Building a successful career, according to Kathrin Winkler, Chief Sustainability Officer at EMC Corp., is akin to a line she once read in a Japanese mystery: “The Gods will decide, but you have to put yourself in the way of the Gods.”
Her comments echoed those of fellow keynote panelists at NAEM’s recent Women’s Leadership Roundtable in San Antonio, where more than 100 EHS and sustainability professionals met to discuss the unique challenges for women leaders.
“You have to be aware of the [opportunities] that are surrounding you and be prepared to jump and take risks,” Ms. Winkler advised.
In fact, the very act of asking for what you want often makes all the difference, said Cheryl Roberto, Associate Vice President of the Environmental Defense Fund’s Smart Power Initiative.
Ms. Roberto said she credits her successful career transitions, which include roles in environmental litigation and serving as the Commissioner of the Public Utilities Commission of Ohio, to having learned this lesson early on. Her pivotal moment came when she ran for student government at Ohio State University.
“I worked really hard, I was really qualified and I thought that was enough,” she said.
Yet she didn’t get the job.
After the election, her mentor pulled her aside to explain what happened.
“‘You didn’t get it, not because you weren’t the best,’” he told her. “‘You didn’t get it because you didn’t ask
For Kelly Wilmott, Manager of Environmental and Administrative Affairs at Amvac Chemical Corp., this insight surprised her.
“You’re thinking, ‘Oh, [for] all of these successful people, [success] is just natural to them,’ but actually they all had to make an effort to remember to ask for things throughout their career,” she said.
A similar theme emerged, she said, during the keynote presentation by Lionel L. Nowell, a retired senior vice president and treasurer of PepsiCo Inc., and a director on the board of American Electric Power Co. Inc. and Bank of America.
“He was saying, ‘Women don’t ask. Men do,’”Ms. Wilmott recalled. “If there’s a woman up for a job and a man up for a job and the man asks for it and the woman doesn’t, who are you going to go with?”
A related tactic for putting yourself in the way of success, the speakers said, is negotiation.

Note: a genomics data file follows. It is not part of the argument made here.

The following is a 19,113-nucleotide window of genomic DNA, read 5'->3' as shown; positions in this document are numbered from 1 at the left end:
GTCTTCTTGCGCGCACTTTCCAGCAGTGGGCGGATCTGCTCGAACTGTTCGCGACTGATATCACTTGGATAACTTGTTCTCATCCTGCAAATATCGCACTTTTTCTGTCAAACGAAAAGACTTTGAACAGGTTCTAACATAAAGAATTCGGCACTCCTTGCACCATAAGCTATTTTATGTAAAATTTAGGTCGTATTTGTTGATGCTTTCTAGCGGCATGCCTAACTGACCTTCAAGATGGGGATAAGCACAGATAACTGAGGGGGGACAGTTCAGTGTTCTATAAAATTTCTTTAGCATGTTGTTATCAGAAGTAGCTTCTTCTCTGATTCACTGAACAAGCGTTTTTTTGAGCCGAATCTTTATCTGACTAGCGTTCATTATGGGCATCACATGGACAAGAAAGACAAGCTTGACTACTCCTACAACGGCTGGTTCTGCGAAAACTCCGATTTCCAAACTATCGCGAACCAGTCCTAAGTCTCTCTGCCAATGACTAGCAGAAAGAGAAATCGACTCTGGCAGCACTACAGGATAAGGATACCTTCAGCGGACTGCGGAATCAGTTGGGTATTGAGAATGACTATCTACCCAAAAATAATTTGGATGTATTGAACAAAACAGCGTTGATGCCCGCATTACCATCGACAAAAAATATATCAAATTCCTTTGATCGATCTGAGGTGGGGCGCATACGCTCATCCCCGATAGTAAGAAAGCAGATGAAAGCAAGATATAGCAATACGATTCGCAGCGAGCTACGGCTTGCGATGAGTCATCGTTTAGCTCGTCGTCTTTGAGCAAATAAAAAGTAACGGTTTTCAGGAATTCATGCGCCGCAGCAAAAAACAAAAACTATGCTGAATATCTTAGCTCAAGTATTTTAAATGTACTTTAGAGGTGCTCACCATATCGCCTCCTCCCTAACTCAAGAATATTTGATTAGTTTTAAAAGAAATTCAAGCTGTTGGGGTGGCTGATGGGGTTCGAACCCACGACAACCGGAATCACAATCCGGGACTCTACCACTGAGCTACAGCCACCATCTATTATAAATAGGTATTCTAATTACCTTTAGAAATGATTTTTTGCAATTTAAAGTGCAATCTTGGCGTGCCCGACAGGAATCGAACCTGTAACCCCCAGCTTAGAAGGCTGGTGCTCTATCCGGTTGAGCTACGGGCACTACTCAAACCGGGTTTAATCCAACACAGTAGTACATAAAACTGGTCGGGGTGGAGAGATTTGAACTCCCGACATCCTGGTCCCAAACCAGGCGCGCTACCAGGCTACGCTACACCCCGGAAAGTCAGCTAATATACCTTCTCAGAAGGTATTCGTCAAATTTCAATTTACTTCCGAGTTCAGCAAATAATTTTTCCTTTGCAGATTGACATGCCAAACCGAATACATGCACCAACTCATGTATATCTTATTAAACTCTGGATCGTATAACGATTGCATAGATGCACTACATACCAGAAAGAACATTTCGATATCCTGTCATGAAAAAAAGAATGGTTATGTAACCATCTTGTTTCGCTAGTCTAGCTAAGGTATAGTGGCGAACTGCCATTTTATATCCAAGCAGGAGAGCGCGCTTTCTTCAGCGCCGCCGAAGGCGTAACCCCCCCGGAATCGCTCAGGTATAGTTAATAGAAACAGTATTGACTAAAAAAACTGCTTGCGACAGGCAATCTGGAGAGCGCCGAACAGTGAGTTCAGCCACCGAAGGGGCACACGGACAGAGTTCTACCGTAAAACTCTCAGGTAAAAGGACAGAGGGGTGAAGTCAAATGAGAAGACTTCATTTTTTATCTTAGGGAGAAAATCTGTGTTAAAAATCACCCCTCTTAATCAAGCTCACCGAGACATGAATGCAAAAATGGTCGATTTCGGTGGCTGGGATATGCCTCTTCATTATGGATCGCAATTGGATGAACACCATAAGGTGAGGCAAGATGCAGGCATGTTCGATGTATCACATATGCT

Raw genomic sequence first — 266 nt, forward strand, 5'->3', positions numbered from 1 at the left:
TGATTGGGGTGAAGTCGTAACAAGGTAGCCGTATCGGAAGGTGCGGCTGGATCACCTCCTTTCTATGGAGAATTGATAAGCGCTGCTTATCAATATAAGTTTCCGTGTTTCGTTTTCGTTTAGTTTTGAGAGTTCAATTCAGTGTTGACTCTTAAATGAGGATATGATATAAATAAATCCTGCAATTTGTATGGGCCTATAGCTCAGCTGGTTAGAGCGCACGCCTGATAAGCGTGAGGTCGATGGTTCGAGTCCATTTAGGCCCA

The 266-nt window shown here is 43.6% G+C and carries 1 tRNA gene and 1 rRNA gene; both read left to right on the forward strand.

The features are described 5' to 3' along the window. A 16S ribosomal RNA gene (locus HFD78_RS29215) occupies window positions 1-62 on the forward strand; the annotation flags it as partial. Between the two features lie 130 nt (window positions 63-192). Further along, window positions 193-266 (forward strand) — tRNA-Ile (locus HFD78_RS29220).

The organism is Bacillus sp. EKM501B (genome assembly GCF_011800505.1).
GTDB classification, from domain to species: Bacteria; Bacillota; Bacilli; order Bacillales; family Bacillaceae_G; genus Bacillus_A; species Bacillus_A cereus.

Aimee Taylor, EHS Director of the Southern region at Dean Foods, shared one of her first successes with negotiation during a breakout session facilitated by members of The Red Shoe Movement.
While interviewing for an earlier role in her career, she articulated the value of her skills and asked to be compensated for them.
“I can remember working myself up to have that conversation,” she said. “I stood up in ‘the Superman pose’ to stand up tall and be assertive.”
To her surprise, she got what she wanted.
“It was just one of the conversations where when it was over, I felt, ‘Why was I so nervous about that?’”
While this is a lesson she continues to apply to how she manages her career, she observed that it somehow seems harder to negotiate for oneself than for a work priority.
“A lot of EHS involves negotiation, so I’m not sure why it gets so uncomfortable to negotiate for things personally,” she said. “Sometimes we put ourselves on the back burner and it’s not okay.”
A good way to stay on track with career goals, the speakers recommended, was to build your own “tribe”. Remaining connected with your network not only introduces you to new opportunities but also helps you problem-solve in your current role, the speakers said.
Ms. Wilmott said she intends to follow the advice to dedicate at least 30 minutes a week to strengthening connections with others in the profession.
“Whether that’s having a personal ‘Board of Directors’ or working with your mentor, you’ll probably feel like you have more choices, more options when these situations arise,” she said.